Colin Calder, head of broker development, AXA
Michael Dawson, deputy chairman, The Broker Network
Robin Wood, RW Associates
Alex Peterkin, Deloitte & Touche
Colin Calder: The FSA is in a time squeeze. Delays don't help. This is the busiest time of the year. Everyone is working hard on their
1 January renewals, and getting reports and accounts in order. Then we have Christmas. And after that 31 January, which still stands as a Treasury deadline. It's not far away.
Michael Dawson: We have organised regional meetings that cover 80%-90% of our members. We wanted to discuss the FSA paper, but it simply has not been possible. It was a great opportunity. But the FSA missed its end of December deadline.
Alex Peterkin: People are in danger of making decisions in a vacuum.
Robin Wood: We cannot wait any longer. From our compliance visits, we know that it takes three to six months for firms to set their own competency benchmarks. It takes people time to find out where they are and what they don't know. We are starting to find that companies have been spending tens of thousands of pounds on training schemes and lots of them are not very good or not suitable. You have to know what your training requirements are before you start training.
Calder: The UK commercial plc will be fundamentally harmed if we don't get this regulation right.
Dawson: I am concerned about whether the regulations will be one size fits all. Selling a travel policy for two weeks or a warranty, to which caveat emptor applies, is different to someone placing a surplus lines treaty for the World Trade Centre or whatever.
Calder: I'm worried about indemnity. Why we should be protecting the company secretaries or finance director who needs to manage his risks? He can choose a broker to help him. There is normal commercial risk. Should the broker take all of that on?
Wood: Lawyers are really looking at brokers for their PI exposures. They are going round looking for the claims. Lawyers see this as their next growth market.
Calder: The FSA is talking of online compliance, and there are some issues with this. Motor insurers' capture of online data is now under scrutiny under data protection rules. It can't insist on online form filling, there must be a parallel process.
Dawson: Getting people to change behaviour is very difficult and current behaviour is about filling in paper forms. If the only way of doing it is online, you will get a sub-industry of people who do data loading for you. The cost will come back to us and there could be a legal challenge mounted around restraint of trade.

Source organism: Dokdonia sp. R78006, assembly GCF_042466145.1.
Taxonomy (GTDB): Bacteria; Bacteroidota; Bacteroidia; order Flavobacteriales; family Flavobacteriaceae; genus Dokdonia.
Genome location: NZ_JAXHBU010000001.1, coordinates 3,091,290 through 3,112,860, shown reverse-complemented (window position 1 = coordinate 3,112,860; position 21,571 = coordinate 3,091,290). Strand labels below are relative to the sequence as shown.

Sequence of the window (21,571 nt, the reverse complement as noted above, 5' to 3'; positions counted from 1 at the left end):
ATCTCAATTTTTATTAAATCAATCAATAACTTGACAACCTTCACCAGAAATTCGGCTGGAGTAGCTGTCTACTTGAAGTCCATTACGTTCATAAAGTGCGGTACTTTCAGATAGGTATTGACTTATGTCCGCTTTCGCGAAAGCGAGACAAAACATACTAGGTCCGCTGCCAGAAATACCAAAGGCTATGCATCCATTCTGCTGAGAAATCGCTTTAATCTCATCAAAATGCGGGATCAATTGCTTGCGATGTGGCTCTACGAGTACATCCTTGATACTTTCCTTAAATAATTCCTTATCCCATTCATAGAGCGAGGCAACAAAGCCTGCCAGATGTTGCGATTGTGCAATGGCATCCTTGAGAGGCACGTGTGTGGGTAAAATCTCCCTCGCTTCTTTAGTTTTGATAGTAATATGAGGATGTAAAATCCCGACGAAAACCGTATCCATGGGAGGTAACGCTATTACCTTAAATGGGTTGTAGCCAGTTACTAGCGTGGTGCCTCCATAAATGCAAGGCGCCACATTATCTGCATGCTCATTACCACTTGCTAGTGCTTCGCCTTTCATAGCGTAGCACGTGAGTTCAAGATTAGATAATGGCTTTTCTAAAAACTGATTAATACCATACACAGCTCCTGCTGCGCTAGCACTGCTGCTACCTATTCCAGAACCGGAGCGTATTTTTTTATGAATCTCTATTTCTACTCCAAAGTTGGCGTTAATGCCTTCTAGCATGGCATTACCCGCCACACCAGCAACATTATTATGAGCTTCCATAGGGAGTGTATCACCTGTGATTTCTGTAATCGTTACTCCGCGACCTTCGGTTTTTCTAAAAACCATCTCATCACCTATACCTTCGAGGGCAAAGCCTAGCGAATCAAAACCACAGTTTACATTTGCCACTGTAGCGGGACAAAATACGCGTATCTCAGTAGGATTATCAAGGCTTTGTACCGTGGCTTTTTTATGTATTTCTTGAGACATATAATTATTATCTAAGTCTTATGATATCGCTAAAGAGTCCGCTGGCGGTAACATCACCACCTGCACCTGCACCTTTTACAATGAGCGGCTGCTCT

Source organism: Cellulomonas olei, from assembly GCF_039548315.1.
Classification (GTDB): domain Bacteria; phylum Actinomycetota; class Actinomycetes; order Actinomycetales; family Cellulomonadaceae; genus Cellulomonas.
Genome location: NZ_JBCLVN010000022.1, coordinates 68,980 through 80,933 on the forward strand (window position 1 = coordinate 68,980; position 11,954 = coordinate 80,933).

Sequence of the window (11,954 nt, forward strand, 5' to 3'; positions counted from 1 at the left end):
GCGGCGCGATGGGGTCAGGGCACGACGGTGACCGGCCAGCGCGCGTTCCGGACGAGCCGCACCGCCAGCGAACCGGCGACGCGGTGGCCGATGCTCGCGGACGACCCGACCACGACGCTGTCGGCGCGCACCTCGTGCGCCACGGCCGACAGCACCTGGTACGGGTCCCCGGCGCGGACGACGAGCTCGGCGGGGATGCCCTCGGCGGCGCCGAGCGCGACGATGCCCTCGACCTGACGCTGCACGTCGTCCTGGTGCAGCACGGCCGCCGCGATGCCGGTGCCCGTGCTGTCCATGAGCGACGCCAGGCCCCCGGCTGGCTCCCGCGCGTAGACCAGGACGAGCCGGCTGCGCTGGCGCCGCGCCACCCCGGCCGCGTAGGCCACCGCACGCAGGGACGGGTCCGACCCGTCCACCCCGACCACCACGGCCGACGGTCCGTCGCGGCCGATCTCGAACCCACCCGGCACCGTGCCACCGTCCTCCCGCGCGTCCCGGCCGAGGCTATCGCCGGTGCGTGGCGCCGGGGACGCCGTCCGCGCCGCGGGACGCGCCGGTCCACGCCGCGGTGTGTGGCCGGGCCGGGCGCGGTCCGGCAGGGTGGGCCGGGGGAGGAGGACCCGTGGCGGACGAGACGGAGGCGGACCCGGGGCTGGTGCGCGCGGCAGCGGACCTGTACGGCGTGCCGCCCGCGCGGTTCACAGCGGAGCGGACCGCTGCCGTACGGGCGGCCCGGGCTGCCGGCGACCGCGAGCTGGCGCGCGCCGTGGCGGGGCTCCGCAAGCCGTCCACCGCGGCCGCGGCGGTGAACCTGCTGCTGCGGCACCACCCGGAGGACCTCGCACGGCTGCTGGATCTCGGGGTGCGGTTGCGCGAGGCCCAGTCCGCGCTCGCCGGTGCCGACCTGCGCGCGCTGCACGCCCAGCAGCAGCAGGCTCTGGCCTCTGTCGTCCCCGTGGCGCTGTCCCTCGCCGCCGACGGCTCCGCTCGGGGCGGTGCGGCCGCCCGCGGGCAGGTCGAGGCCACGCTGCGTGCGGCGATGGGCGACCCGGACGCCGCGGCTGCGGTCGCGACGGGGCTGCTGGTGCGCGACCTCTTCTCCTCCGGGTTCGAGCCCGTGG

Peterkin: From a regulatory point of view it has to be the way to go because, if everyone sends it in manually, you will end up paying a fortune in costs, as the FSA will have to include a charge for data keying.
Calder: Authorisation is another issue that keeps raising its head. We will not take responsibility. We will help intermediaries take responsibility for themselves.
Wood: For complex products, it is unlikely that anyone other than brokers will take responsibility. But, for simple personal lines products, it is not inconceivable that some insurers will take responsibility. You could have a complex policy with some sort of kitemarking element - controlled by underwriters.
Calder: Why should banks and building societies that are bigger than us be handing back responsibility to us?
Dawson: Tesco and Sainsbury's will have a simple calculation. What is the margin we can make and how much will it take for us to comply. Whatever the regulatory regime, Tesco and the rest will continue to sell it.
Calder: Customers seem relatively uninterested in commission. Regulators seem to worry far more about it.
Dawson: Disclosing earnings will change the structure of the market. Most purchasers are interested in what they pay, not how it is made up.
Peterkin: Over-riders and profit share arrangements should be disclosed. This is something that the public is not aware of. They are not necessarily wrong. But the regulator has an issue.